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“A win’s always better than second or third,” said William “Red” Whittaker, leader of Tartan Racing. “It’s something we expected of Boss. It’s fast, it’s clean, and it’s perfected for driving in this race.”

At a press conference after the awards were presented, Whittaker said that he’d like to see more competitions like the Urban Challenge, and he’d like them to push the technology even further by subjecting the vehicles to more extreme conditions for a 24-hour period. “I’d like to see a race through the Rockies, through snow, rain, and fog,” he said. “See where we get in a day.”

Stanford’s team leader, Sebastian Thrun, said that he’d be interested in seeing robotic cars get better at more-difficult tasks, such as cornering and driving at high speeds. The vehicles in the Urban Challenge were able to handle mundane driving conditions, but to make consumers’ cars safer, digital technologies must be able to react to the sudden and the unexpected. Thrun proposed a man-versus-machine race that required more-difficult maneuvers at higher speeds. Charles Reinholtz, the leader of Virginia Tech’s team, was interested in seeing a competition in which all the vehicles communicated with each other, constantly sending and receiving data about their locations, a feature that he expects to see in autonomous vehicles in the future. The consensus was that within the next few years, technology deployed in the Urban Challenge will make its way into vehicles used for farming, mining, and exploring space. Completely autonomous consumer cars are more likely at least a decade away.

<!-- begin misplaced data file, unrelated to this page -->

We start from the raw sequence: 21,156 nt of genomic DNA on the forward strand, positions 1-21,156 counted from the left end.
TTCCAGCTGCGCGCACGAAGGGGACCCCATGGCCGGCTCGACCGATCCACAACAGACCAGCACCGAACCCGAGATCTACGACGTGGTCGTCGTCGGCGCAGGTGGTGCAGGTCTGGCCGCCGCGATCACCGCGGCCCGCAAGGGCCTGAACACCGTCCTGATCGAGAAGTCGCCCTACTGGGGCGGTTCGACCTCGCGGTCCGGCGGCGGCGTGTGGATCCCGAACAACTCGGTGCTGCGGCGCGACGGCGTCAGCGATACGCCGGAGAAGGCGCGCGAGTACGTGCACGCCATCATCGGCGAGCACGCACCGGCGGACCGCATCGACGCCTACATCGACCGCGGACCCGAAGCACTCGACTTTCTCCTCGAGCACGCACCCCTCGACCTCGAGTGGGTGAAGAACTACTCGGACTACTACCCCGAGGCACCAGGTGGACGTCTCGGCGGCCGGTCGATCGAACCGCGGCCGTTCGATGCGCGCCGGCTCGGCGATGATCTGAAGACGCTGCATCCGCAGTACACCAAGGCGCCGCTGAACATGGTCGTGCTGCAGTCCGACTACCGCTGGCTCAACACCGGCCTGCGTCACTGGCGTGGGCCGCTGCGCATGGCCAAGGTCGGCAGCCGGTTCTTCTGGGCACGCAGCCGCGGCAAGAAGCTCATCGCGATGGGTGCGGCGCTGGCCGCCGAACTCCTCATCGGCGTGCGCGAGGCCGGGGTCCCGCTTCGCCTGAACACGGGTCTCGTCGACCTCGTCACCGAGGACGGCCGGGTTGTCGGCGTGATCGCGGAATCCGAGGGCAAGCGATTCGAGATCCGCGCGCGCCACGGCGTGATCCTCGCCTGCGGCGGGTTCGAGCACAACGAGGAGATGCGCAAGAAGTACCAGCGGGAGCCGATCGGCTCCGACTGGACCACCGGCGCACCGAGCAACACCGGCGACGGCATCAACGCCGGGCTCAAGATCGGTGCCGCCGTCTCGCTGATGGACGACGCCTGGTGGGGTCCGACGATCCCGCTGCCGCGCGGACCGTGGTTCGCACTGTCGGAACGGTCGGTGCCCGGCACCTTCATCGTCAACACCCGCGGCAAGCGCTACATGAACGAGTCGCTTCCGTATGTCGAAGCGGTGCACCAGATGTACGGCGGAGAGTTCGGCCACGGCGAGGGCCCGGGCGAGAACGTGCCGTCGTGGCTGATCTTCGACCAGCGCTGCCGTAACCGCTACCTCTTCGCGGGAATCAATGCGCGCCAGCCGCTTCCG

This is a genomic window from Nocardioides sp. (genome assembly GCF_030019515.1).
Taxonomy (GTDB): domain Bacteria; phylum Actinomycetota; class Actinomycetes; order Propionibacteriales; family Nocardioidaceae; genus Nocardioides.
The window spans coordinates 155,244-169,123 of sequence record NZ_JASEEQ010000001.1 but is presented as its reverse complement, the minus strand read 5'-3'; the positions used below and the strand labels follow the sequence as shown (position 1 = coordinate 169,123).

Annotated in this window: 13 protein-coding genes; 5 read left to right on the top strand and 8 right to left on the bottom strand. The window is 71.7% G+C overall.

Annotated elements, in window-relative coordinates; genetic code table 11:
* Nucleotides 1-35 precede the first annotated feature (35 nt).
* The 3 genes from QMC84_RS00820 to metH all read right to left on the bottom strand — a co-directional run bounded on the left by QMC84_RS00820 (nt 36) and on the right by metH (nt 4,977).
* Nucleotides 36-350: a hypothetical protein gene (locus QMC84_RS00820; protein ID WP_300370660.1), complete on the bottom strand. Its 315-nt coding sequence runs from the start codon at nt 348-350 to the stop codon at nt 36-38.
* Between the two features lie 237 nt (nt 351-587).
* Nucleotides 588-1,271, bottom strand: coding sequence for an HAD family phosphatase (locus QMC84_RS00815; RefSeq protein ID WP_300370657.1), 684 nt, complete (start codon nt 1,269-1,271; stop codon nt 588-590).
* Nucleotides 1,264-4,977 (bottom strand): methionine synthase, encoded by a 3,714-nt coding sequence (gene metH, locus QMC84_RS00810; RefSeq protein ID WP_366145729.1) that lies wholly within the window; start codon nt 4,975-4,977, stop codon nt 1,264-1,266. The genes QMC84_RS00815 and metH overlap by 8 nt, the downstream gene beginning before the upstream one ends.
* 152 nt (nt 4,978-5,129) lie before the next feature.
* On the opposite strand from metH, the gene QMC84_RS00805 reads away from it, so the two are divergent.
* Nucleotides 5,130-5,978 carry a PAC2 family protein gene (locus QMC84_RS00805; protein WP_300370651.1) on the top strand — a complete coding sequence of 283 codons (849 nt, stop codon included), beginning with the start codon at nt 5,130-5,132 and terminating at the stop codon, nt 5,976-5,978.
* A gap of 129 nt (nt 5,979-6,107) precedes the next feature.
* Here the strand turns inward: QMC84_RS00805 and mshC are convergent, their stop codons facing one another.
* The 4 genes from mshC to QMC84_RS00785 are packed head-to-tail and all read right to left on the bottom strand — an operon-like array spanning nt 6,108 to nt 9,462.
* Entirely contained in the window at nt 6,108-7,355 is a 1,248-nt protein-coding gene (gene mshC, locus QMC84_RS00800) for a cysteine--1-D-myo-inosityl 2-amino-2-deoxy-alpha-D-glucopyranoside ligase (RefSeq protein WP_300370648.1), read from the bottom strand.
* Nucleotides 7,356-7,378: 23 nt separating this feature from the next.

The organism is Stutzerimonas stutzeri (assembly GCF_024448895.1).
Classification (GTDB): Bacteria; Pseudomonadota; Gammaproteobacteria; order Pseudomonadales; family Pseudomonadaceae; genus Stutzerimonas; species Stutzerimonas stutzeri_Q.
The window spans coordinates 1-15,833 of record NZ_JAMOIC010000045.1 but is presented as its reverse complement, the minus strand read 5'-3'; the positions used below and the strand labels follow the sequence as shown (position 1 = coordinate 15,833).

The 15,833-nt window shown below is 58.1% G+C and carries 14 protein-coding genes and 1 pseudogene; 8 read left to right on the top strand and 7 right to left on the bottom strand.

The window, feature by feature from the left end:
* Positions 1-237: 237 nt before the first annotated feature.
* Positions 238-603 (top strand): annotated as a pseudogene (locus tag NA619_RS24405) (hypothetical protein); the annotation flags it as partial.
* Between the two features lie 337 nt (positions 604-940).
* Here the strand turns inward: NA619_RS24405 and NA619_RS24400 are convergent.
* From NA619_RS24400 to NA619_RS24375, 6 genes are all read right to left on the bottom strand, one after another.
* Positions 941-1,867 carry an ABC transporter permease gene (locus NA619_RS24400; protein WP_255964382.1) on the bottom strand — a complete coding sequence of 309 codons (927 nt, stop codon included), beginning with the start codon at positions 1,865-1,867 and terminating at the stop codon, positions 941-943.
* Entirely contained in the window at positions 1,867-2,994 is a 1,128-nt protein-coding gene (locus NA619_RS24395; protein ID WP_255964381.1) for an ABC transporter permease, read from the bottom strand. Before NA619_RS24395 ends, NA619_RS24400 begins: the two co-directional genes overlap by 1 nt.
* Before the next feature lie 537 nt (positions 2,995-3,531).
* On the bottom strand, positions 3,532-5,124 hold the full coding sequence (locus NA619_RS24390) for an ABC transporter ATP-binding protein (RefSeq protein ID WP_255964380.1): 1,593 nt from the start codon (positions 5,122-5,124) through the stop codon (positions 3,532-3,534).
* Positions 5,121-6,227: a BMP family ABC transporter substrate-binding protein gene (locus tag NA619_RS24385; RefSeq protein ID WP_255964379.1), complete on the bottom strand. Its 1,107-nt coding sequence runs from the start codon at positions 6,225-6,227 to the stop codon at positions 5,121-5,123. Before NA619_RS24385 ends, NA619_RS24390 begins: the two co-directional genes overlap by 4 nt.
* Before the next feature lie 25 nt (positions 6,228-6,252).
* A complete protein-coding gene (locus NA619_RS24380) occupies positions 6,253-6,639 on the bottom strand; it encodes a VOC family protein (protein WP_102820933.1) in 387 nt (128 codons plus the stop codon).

It’s unclear whether or not there will be another DARPA-sponsored robotic-car race, however. Tony Tether, the director of the agency, said that the races had already served an important purpose: dispelling the notion that it was impossible to build a car that could autonomously drive with traffic on city streets while obeying the rules of the road. “Once you show that something can be done,” he said, “then other people come out of the woodwork and say, ‘Hey, I can do better than that.’”

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Credit: Tartan Racing (top image); Technology Review (bottom image)

Tagged: Computing, MIT, robots, sensor, automobiles

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